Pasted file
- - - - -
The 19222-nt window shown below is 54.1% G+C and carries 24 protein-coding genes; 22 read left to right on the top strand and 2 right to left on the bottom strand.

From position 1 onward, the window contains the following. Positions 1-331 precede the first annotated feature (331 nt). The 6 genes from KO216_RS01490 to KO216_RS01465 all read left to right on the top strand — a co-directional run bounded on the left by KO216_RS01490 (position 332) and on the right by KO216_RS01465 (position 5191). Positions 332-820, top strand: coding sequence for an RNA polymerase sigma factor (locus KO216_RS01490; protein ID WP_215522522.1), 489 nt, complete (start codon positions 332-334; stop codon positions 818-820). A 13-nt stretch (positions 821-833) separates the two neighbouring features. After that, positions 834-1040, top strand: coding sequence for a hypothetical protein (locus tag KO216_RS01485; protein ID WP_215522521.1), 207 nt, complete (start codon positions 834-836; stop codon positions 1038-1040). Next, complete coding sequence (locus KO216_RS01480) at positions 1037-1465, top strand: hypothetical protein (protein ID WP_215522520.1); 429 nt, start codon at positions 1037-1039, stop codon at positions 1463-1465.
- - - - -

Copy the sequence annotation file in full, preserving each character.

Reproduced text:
The 19222-nt window shown below is 54.1% G+C and carries 24 protein-coding genes; 22 read left to right on the top strand and 2 right to left on the bottom strand.

From position 1 onward, the window contains the following. Positions 1-331 precede the first annotated feature (331 nt). The 6 genes from KO216_RS01490 to KO216_RS01465 all read left to right on the top strand — a co-directional run bounded on the left by KO216_RS01490 (position 332) and on the right by KO216_RS01465 (position 5191). Positions 332-820, top strand: coding sequence for an RNA polymerase sigma factor (locus KO216_RS01490; protein ID WP_215522522.1), 489 nt, complete (start codon positions 332-334; stop codon positions 818-820). A 13-nt stretch (positions 821-833) separates the two neighbouring features. After that, positions 834-1040, top strand: coding sequence for a hypothetical protein (locus tag KO216_RS01485; protein ID WP_215522521.1), 207 nt, complete (start codon positions 834-836; stop codon positions 1038-1040). Next, complete coding sequence (locus KO216_RS01480) at positions 1037-1465, top strand: hypothetical protein (protein ID WP_215522520.1); 429 nt, start codon at positions 1037-1039, stop codon at positions 1463-1465.